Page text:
What Happened in the Hallway Before the Courtroom Was Opened
Weberman (in the center of the picture) was accompanied by five relatives: his wife (who is wearing a hat and holding a camera in the picture), his brother, his son, Yanki, his sister Nechama Shimon, and his sister, Hindi Kohn, assistant Director of David Niederman’s United Jewish Organizations of Williamsburg. Weberman also used to work for Niederman, who is considered the most important political figure in Hasidic Williamsburg.
As they were sitting there, Joseph Diangello (aka Yoeli Deutsch) a publicly self identified survivor of abuse, walked up to Weberman, took his picture, and went back to the supporter cluster. He told the group that now that he saw him, he was sure that Weberman was the man who molested him when he was eleven or twelve. At that time, Weberman worked for Joseph’s father, Simon Deutsch, at Compu Service. After the confrontation, according to two other observers Weberman lost all composure, his face went slack and colorless, and his shoulders slumped.
At the same time, Weberman’s relatives were taking pictures of Hasidim attending as supporters. The motive was intimidation and harassment. They weren’t interested in Nuchem Rosenberg’s picture because he seems to be immune to such social pressure. Instead they photographed people who would rather not be harassed in their home communities for taking the unpopular position of supporting the criminal prosecution of an alleged molester. These pictures, probably taken on a Blackberry, were circulating in online discussion groups and listserves with crude insinuations. I know of two Hasidim who were contacted by concerned relatives less than 20 minutes after the photographs were taken. The relatives urged them to get out of the spotlight. It was uncomfortable for them and they expected to get harassed when they got back to their neighborhoods. But they felt strongly that they were doing the right thing and held to their course. As one of them said, “I have nothing to be ashamed of. I am there to protect Jewish girls. The shanda (disgrace) is that so many people are afraid to speak up.” These erlich chasidim will be educating some of their peers in their neighborhoods when they defend their decision to be in the courtroom.
He Rejects Plea Bargain/ Lawyers Skirmish About the Search Warrant
The formal court appearance was short, definitely less than ten minutes. Judge Patricia DiMango
Miriam Cyrulnik asked Weberman if he wanted to accept the prosecution plea bargain offer of five years in prison. Weberman stuck to his not guilty plea. He should have thought about Baruch Lebovits who got 10-32 years after a trial when he could have had gotten off with just 1-2 years. Lebovits will probably die in jail. If Lebovits had accepted the plea bargain he would be celebrating this Passover with his family. As I wrote at the time, Lebovits got 31 years for not saying he was sorry.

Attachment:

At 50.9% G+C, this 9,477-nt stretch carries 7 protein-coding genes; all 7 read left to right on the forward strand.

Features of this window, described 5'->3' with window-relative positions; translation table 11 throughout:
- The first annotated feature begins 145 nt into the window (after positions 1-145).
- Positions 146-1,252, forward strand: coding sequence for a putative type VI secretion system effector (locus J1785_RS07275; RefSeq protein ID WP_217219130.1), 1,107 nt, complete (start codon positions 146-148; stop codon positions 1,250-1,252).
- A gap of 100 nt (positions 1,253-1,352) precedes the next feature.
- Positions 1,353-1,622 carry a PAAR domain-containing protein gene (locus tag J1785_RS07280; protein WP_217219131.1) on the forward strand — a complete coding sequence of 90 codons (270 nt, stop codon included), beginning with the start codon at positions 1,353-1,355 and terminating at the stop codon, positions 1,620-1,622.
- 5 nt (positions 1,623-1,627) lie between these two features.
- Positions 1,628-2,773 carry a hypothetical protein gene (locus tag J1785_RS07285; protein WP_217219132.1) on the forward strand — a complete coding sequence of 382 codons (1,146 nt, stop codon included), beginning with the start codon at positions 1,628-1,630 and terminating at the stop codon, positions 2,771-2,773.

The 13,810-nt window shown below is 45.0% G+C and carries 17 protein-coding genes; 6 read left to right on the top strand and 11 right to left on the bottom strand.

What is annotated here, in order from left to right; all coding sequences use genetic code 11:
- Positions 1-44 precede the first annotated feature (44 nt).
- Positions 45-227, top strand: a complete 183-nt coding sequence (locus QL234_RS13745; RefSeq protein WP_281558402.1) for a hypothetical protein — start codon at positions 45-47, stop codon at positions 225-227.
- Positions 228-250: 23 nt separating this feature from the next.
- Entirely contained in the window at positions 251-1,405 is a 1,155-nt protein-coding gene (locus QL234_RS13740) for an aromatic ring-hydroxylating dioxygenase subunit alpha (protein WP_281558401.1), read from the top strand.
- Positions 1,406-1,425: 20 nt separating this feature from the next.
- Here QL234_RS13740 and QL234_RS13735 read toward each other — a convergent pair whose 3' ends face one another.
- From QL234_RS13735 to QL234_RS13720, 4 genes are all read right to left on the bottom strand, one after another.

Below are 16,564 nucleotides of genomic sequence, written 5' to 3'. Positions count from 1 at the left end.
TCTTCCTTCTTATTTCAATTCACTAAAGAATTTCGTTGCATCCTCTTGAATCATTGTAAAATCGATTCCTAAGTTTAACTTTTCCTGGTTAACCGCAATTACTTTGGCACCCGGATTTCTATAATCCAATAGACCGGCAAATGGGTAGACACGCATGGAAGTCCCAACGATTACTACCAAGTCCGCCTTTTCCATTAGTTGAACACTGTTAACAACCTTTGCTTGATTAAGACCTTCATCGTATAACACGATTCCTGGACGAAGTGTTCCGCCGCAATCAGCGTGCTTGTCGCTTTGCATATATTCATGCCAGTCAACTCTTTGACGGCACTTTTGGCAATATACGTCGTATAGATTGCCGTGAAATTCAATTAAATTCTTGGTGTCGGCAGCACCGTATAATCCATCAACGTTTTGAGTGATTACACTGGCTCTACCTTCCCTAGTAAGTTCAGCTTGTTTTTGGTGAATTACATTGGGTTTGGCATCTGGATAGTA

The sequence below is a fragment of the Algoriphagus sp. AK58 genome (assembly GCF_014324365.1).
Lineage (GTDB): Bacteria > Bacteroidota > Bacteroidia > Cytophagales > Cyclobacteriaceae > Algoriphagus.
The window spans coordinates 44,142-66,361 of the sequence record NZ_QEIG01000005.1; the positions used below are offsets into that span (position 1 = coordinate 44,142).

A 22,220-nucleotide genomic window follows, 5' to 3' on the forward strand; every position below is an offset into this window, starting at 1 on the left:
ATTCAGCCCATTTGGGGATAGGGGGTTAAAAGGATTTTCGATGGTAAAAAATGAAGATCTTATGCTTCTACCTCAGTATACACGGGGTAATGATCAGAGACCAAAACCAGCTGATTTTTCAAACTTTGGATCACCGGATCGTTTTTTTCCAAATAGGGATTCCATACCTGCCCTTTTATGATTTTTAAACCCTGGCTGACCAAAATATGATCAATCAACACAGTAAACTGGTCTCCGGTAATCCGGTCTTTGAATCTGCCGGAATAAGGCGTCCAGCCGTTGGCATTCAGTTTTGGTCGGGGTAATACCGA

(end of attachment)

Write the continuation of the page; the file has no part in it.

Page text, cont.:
Weberman will not get a better plea deal and will probably get a much longer sentence if convicted in trial. Lebovits was only convicted on eight D felony counts. Weberman is charged 145 D felonies and a much more serious B felony. Delaying a plea bargain will work against Weberman. District Attorneys offer their best deals at the beginning of a case because it saves them a lot of time and work and eliminates the risk of an acquittal by a jury. DAs will usually accept plea bargains later, sometimes right before a trial starts. But the terms of the deal get stiffer as a case progresses and the work piles up. This is especially true when more witnesses start coming forward which may happen according to reporter Pablo Guzmán of CBS. If you are going to plead guilty, you are best off doing it quickly.
Weberman’s lawyer, George Farkas, skirmished with the Assistant District Attorney about whether the government overstepped its authority when it searched his apartment for evidence. Both sides agreed that there was a proper warrant for a search, but they disagreed about the exact scope of the warrant. The ADA chose not to argue the point at length, since the search in dispute did not uncover any useful evidence.
The next court date is currently set for May 11th at 9:00 am.
FOLLOW UP ACTION STEPS
Save-The-Date, Wednesday May 11th in your calendar. Recheck the Date at the Yasher Koach Website as it gets closer. Scheduled court appearances are sometimes postponed. You can get notifications of schedule changes by registering at the New York State ecourts website.
Write Messages of Support to Victims and Their Families by going here. For the moment, Yasher Koach, which just unveiled its initiative and website a few weeks ago, only has a general message field for any victim. So if you are writing to a specific victim, be sure to specify the case on top of your message.
Call the Police if You Have Information That Can Help This Investigation at (718) 230-4418 and ask for Detective Steven Litwin. Call even if the incidents happened so long ago that they are no longer punishable and even if the incidents happened outside Brooklyn or even the United States.